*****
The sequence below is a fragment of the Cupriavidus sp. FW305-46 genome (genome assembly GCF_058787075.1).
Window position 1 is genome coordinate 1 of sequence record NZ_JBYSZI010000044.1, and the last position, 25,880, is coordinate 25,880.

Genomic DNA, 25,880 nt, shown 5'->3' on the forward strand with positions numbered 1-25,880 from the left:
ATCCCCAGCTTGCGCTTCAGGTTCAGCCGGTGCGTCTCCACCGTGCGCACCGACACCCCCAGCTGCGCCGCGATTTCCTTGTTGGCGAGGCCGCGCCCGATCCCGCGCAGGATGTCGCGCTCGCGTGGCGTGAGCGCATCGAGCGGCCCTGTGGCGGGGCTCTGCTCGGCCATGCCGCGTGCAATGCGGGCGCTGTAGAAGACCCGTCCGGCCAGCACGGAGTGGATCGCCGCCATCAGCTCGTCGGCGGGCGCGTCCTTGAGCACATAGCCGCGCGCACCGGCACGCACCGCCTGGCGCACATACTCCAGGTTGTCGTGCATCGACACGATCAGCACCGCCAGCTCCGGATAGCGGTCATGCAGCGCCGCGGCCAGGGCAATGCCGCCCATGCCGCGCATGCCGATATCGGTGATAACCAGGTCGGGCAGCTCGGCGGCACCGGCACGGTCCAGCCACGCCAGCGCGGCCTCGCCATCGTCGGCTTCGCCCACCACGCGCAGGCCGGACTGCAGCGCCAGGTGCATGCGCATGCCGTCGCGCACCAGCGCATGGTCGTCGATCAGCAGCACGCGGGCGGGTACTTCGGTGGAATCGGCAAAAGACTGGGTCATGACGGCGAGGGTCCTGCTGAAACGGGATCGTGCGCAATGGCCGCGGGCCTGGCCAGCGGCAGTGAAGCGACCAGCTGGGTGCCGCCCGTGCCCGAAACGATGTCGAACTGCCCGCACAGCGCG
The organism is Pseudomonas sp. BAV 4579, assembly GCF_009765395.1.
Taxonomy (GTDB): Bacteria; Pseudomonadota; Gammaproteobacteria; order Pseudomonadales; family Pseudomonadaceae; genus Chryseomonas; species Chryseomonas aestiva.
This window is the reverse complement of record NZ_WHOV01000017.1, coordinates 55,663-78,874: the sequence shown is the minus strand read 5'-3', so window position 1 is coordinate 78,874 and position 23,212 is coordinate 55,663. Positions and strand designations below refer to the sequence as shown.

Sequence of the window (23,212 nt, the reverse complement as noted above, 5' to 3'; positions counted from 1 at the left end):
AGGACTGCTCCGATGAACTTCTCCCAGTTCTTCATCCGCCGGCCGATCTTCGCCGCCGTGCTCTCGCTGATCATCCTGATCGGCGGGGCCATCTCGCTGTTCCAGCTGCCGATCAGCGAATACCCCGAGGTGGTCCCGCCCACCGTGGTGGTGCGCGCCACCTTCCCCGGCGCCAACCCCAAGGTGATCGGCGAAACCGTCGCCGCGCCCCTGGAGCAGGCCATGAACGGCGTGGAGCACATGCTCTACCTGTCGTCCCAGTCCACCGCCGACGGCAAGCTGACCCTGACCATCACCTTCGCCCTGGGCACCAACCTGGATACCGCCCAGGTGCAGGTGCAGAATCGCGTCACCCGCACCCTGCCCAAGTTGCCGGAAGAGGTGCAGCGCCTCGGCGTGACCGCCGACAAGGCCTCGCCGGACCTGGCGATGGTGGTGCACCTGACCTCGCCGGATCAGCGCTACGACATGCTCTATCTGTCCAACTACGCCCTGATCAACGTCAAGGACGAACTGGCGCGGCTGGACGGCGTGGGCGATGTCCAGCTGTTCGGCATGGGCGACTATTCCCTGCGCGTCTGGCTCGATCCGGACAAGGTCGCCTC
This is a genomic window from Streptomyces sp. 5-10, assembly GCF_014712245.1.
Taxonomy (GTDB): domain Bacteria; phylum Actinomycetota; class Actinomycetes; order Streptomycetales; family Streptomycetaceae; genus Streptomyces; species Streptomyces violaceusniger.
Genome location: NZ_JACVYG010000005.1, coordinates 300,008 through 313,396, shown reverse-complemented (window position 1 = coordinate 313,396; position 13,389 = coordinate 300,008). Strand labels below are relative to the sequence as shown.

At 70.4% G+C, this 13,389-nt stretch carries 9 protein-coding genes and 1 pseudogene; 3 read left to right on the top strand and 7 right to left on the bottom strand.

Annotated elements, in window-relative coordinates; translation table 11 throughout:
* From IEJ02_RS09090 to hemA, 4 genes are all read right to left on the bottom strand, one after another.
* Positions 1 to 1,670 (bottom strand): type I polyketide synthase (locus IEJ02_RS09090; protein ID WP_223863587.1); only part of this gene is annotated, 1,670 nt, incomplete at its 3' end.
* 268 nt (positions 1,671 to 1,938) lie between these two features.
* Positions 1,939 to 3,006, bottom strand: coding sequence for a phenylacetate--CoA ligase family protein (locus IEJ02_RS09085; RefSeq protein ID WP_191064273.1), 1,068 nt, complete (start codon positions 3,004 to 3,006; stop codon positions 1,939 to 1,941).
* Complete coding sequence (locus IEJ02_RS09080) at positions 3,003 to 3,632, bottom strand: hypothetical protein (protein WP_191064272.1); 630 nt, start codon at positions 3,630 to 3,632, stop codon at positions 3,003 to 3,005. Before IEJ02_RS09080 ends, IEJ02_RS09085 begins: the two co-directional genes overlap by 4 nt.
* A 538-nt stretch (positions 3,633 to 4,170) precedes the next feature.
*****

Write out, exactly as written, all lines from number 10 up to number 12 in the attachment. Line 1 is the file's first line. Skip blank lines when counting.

This is a genomic window from Streptomyces sp. 5-10, assembly GCF_014712245.1.
Taxonomy (GTDB): domain Bacteria; phylum Actinomycetota; class Actinomycetes; order Streptomycetales; family Streptomycetaceae; genus Streptomyces; species Streptomyces violaceusniger.
Genome location: NZ_JACVYG010000005.1, coordinates 300,008 through 313,396, shown reverse-complemented (window position 1 = coordinate 313,396; position 13,389 = coordinate 300,008). Strand labels below are relative to the sequence as shown.